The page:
Programs and Regulations

Programs and Regulations

FAQ Index



Landowner Grant Program

What is the Landowner Grant Program?

The Landowner Grant Program is dedicated to plugging abandoned wells on private property in Illinois. This cooperative effort between the Department and private property owners increases the number of abandoned wells plugged each year and helps individuals return their property to its original use.

How is a well Eligible for a Grant?

Only those wells declared abandoned by an administrative order issued by the Department are eligible for the landowner grant program. To find out if a well on your property is eligible for a landowner grant, contact the District Office where the well is located or view the list of eligible wells maintained on this site.

Who is Eligible for A Grant?

The owner of the land on which the well is located is the only person eligible to receive a grant under this program. If the landowner is also the permittee of the well, that person is not eligible for a grant.

Application Process​

The grant program is funded annually on a state fiscal year basis. Grant applications for an upcoming fiscal year may be submitted to the Office's main office in Springfield after April 1 of each year. Upon receipt of a grant application, the Department will determine if the application meets all program requirements. The application can be found here. (Note: You will need Adobe Acrobat to download this document.)

Plugging the Well

Grants will be awarded after July 1 of each year. Please note that this program is a reimbursement program, the Department cannot send funds to the landowner until the work is completed. Well plugging activities shall be commenced within 120 days and be completed within 180 days of the grant approval (weather permitting).  For more information, please contact the Office of Oil and Gas Resource Management at (217) 782-7756.

The Plugging and Restoration Fund Program (PRF)

The PRF is a program created by law that authorizes the Division of Oil & Gas to plug abandoned and leaking wells. The PRF Program was created in 1991 and is funded through fees and forfeited bonds.

How does a well qualify for the PRF Program?

In order for a well to qualify for plugging through the PRF Program, the Division of Oil & Gas must make a finding that the well constitutes an emergency, or make a finding that the well meets the definition for an "orphan" or "abandoned" well. There are over 4,500 wells in Illinois covered by the PRF Program. The Division has funds to plug approximately 500 wells annually. If you would like more information on the PRF Program, please contact the PRF Program Manager.

"Plugging" a well means filling it with cement so that fluids can no longer enter or escape from the well. Visit the photo gallery if you would like to see a "before" and "after" photo of a well plugged through the PRF Program.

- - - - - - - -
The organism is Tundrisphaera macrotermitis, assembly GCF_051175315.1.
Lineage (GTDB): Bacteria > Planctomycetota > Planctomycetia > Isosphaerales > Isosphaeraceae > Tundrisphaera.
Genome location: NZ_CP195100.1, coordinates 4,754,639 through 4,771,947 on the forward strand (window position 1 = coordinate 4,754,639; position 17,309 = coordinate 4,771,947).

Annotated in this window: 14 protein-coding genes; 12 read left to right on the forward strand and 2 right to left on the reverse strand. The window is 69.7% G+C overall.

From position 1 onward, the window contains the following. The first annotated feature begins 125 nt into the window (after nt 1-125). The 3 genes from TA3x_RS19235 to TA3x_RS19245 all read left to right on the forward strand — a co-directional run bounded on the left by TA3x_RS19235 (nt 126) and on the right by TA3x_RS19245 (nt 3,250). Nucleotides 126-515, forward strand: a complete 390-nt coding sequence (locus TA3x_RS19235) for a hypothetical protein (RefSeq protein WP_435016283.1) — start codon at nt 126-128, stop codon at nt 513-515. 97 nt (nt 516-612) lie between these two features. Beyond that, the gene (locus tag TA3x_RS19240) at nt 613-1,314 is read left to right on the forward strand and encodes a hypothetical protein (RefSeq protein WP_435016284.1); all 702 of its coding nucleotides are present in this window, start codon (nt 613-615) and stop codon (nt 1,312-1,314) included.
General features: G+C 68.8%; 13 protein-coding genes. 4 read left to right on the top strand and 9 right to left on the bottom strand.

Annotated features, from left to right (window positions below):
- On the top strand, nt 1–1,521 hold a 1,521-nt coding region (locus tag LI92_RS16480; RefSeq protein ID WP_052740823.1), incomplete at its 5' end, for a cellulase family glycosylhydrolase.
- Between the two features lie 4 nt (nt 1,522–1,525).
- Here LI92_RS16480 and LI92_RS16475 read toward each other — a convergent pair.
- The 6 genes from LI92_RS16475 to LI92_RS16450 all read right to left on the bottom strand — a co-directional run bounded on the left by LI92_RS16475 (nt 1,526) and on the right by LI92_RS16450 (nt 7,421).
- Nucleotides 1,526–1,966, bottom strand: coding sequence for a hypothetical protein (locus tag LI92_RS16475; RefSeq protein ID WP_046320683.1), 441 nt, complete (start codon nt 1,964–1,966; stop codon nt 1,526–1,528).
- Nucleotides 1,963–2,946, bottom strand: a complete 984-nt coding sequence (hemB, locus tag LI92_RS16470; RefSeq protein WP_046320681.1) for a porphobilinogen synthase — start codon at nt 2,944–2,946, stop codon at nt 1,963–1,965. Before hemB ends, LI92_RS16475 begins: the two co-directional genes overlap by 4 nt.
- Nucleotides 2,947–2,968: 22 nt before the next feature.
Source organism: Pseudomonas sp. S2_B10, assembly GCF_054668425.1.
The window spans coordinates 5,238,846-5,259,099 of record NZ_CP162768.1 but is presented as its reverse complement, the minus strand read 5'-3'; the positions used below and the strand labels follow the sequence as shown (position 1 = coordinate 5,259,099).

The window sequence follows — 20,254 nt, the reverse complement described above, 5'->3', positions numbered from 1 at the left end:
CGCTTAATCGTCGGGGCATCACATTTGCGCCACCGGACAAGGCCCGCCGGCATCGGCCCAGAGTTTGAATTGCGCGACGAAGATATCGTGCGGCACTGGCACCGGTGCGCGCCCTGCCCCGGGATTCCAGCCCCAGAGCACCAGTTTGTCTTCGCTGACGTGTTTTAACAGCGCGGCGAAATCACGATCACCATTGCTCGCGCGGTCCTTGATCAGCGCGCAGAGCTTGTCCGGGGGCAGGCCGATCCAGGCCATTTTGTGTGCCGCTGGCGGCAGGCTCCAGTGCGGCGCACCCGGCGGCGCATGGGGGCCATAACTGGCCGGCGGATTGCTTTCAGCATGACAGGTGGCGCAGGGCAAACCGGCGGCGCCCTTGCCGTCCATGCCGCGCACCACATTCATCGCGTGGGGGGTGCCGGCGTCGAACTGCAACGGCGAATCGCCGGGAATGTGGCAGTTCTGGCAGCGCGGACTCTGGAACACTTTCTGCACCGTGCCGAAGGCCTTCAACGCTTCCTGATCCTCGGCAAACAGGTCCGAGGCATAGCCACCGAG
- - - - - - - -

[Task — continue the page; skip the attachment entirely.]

Underground Injection Control (UIC) Program

When oil is brought up from beneath the surface of the earth, saltwater is mixed in with the oil. The saltwater must be removed and properly disposed. This is done by placing the saltwater into another type of well called a "Class II injection well" that puts the saltwater back beneath the surface of the earth into an appropriate geologic formation.

In order to protect the environment and our drinking water, it is very important that Class II injection wells be properly constructed and operated. The Division of Oil & Gas requires that anyone who wants to construct and operate a Class II injection well must first meet rigorous technical requirements and obtain a permit for that activity from the Division. This program is called the Underground Injection Control Program ("UIC Program"). The Division of Oil & Gas is authorized by the United States Environmental Protection Agency to implement the UIC Program for Class II injection wells in Illinois.
In order to protect the environment and our drinking water, it is very important that Class II injection wells be properly constructed and operated.


  • Illinois Oil and Gas Act (225 ILCS 725) provides for the conservation of oil and gas resources through the protection of correlative rights, proper well spacing, integration and unitization of mineral interests; and for the regulation of the drilling, construction, operation, and plugging of oil and gas production wells, Class II Injection wells, and gas storage wells; the operation and maintenance of oil production facilities; the permitting of mineral and structure test holes and mining related groundwater monitoring wells; and the handling, transportation and disposal of oilfield wastes.

  • Oil and Gas Wells on Public Lands Act (5 ILCS 615) establishes the administrative procedures for the leasing of state owned lands for oil and gas development.

  • Hydraulic Fracturing Regulatory Act (225 ILCS 732)

  • Administrative Rules